We will not for one moment allow that a self-righteous man can have a broken heart

November 20, 2017 Leave a comment

2. Again, we will not for one moment allow that a self-righteous man can have a broken heart. Ask him to pray, and he thanks God that he is every way correct. What need has he to weep because of the iniquity of his life, for he firmly believes himself to be well-deserving, and far enough removed from guilt. He has attended his religious duties, he is exceedingly strict in the form of his devotions, or if he cares not for such things, he is at any rate quite as good as those who do. He was never in bondage to any man, but can look to heaven without a tear for his sin. Do not conceive that I am painting an imaginary case, for there are unfortunately too many of these proud self-exalting men. Will they be angry with me when I tell them that they are no nearer heaven than those whom we reproved a few moments ago, or will they not be equally moved to wrath if I were so much as to hint that they need to be broken in heart for their sin? Nevertheless, such is the case, and Pharisees shall one day learn with terror that self-righteousness is hateful to God.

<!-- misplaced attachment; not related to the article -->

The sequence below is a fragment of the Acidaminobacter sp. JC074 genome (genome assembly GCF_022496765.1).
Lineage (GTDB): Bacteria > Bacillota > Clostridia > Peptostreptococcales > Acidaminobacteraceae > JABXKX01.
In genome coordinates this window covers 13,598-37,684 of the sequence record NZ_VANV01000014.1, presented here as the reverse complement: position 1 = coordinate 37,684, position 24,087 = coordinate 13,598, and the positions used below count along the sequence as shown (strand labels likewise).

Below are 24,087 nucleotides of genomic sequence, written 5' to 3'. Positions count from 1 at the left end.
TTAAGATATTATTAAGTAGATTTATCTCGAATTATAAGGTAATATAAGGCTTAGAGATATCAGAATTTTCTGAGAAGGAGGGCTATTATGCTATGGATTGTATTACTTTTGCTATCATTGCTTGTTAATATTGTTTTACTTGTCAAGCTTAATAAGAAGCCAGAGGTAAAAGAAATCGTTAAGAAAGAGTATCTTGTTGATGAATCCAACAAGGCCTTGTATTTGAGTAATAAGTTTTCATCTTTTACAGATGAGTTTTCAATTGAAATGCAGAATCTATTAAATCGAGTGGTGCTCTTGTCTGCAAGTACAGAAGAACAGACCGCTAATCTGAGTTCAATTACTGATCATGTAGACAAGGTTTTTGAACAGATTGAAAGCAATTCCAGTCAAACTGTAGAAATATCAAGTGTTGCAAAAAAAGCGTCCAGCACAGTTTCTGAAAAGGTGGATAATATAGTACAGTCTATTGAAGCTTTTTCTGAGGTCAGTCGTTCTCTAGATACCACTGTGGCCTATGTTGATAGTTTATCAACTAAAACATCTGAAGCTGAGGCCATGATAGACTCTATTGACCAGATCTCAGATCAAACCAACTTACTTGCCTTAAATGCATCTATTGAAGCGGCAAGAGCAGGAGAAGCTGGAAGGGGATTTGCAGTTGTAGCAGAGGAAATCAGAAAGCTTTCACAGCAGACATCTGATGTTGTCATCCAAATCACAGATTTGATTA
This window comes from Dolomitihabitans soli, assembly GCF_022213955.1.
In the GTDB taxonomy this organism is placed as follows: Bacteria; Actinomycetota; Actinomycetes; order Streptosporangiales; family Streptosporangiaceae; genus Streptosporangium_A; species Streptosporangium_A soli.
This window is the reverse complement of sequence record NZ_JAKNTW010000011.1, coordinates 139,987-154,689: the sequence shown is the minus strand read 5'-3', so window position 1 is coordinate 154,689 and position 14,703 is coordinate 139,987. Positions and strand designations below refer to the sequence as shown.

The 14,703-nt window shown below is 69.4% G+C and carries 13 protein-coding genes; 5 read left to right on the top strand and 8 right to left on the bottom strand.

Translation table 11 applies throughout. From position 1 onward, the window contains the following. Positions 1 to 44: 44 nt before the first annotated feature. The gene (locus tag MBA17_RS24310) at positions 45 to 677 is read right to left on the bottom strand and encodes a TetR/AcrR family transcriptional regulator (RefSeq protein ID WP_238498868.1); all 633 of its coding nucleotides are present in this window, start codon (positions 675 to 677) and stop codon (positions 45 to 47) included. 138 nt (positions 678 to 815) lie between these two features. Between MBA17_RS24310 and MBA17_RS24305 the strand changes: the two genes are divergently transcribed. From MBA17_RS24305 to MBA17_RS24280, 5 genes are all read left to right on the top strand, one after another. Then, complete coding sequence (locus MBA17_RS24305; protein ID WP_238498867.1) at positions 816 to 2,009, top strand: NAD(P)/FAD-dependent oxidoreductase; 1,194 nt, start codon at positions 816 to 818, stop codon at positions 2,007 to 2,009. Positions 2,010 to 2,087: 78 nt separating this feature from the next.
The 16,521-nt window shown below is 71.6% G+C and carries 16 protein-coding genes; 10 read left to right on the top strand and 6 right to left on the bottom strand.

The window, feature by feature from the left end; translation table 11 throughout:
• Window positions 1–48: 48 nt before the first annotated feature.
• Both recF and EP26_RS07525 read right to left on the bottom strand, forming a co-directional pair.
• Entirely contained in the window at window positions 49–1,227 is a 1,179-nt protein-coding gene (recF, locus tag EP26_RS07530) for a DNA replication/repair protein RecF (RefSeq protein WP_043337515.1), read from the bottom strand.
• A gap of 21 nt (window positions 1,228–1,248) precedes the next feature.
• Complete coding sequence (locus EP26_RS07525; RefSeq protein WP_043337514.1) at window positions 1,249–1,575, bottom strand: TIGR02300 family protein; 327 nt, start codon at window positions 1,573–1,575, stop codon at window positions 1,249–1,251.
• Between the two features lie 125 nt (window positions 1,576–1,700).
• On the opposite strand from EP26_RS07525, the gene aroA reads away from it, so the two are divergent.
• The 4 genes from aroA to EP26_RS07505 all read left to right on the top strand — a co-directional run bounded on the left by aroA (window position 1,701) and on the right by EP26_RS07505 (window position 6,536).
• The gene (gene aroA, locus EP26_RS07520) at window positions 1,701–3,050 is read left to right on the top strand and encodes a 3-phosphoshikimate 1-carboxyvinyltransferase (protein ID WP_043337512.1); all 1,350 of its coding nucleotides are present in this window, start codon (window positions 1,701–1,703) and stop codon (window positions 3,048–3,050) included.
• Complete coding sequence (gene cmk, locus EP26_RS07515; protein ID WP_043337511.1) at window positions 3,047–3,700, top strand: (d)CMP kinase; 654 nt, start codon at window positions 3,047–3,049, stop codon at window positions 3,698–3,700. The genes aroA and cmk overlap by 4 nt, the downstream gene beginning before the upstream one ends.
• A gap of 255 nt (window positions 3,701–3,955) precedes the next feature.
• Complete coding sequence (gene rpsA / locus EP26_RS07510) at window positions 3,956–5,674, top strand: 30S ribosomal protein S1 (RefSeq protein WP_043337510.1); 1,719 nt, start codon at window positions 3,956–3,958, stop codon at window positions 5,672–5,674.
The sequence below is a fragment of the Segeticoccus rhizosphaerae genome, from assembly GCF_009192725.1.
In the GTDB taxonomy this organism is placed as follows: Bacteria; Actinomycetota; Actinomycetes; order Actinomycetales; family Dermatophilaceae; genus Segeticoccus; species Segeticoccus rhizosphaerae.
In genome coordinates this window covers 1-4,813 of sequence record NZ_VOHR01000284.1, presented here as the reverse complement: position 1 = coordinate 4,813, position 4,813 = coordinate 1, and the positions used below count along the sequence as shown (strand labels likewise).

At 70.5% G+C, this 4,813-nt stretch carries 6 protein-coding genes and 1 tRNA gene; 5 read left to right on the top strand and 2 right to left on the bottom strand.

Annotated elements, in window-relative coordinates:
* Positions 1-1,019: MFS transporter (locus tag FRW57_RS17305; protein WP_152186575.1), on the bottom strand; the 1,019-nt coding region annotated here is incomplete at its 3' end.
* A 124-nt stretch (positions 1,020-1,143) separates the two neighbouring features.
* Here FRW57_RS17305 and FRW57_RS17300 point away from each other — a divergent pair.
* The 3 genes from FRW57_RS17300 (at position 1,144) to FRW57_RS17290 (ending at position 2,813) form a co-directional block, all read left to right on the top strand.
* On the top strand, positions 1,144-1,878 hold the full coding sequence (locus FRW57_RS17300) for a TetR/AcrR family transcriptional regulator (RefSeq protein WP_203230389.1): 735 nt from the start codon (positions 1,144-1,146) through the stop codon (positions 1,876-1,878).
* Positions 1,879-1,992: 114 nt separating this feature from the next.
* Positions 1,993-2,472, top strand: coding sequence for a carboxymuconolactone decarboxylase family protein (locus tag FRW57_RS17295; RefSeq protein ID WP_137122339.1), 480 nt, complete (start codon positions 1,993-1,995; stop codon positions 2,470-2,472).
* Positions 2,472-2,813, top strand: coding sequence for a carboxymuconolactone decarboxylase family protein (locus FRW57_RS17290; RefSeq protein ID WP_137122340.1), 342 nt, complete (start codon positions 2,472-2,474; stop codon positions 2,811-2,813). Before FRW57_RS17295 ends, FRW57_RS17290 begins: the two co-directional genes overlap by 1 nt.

Charles H. Spurgeon- “Healing the Wounded” A Sermon Delivered On Sabbath Morning, November 11, 1855